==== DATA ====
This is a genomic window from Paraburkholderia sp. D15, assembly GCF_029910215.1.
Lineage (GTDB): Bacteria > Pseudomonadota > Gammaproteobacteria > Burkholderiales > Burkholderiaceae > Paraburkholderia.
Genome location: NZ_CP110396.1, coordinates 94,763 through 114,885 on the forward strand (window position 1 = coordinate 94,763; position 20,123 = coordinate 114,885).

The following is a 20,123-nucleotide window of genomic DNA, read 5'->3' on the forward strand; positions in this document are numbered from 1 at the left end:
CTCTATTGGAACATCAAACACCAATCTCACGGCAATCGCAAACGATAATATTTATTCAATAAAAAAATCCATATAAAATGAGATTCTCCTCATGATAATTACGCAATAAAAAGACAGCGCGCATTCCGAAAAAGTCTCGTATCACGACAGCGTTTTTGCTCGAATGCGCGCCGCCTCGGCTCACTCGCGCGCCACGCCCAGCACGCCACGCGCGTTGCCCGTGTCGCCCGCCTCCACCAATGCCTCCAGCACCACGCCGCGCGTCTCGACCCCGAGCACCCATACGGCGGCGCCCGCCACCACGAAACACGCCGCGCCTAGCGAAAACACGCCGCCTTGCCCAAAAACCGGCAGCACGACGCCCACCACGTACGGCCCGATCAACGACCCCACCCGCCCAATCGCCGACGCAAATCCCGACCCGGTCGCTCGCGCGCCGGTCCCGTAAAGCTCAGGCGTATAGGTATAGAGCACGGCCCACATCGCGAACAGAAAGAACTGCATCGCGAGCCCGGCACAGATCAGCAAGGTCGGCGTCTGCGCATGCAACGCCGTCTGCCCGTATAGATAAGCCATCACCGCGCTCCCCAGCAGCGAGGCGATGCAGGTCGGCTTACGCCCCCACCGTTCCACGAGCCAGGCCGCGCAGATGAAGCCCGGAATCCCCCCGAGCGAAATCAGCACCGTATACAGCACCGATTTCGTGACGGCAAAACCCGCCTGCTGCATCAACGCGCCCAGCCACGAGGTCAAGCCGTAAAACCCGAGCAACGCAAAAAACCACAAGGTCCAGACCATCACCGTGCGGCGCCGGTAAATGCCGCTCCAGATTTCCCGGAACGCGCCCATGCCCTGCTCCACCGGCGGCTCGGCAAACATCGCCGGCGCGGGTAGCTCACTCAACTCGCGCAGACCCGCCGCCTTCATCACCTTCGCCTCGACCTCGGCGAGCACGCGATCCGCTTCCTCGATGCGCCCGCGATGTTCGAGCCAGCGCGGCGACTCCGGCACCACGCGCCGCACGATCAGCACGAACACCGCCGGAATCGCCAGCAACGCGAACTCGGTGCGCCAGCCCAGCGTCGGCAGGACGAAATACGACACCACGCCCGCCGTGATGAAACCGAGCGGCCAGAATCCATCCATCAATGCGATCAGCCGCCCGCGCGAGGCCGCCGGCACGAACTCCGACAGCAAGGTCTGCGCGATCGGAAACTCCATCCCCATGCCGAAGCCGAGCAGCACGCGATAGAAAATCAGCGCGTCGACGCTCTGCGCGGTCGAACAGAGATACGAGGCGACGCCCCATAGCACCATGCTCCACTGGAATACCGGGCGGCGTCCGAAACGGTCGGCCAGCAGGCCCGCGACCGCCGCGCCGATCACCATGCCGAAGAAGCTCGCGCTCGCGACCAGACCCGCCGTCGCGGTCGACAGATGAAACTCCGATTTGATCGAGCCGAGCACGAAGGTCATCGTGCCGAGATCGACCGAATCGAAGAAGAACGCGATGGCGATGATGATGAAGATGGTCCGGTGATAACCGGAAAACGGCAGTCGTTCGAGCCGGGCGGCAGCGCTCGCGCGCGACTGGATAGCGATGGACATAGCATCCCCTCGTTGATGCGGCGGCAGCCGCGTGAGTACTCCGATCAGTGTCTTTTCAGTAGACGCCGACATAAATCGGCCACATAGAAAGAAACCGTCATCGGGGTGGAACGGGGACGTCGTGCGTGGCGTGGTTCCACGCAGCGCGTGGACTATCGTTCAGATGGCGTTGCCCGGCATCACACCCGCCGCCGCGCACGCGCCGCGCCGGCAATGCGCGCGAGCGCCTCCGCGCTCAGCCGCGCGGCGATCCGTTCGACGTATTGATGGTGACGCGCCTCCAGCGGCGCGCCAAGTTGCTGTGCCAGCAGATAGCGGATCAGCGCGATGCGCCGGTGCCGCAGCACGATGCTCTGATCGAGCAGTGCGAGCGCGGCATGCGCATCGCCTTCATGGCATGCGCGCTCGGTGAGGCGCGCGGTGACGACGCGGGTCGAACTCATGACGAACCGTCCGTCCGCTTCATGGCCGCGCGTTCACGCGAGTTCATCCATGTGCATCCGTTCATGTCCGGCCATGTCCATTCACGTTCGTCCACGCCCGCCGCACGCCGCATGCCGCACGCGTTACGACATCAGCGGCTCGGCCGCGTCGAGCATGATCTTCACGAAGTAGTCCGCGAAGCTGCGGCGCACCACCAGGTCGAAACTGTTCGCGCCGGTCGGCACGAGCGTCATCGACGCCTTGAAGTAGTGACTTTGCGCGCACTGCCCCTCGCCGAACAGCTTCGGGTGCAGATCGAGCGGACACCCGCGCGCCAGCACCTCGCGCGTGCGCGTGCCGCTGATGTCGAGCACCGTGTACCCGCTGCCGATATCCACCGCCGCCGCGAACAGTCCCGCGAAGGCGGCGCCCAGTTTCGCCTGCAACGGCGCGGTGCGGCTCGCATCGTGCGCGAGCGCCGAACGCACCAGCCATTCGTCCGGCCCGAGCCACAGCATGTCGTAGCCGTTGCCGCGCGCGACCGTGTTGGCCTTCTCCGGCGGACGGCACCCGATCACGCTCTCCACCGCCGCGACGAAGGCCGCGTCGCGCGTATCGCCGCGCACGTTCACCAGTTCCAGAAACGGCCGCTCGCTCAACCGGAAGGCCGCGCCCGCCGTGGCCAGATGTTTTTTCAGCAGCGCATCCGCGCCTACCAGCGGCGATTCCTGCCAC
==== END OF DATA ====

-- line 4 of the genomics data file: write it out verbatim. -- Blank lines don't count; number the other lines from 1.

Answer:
The following is a 20,123-nucleotide window of genomic DNA, read 5'->3' on the forward strand; positions in this document are numbered from 1 at the left end: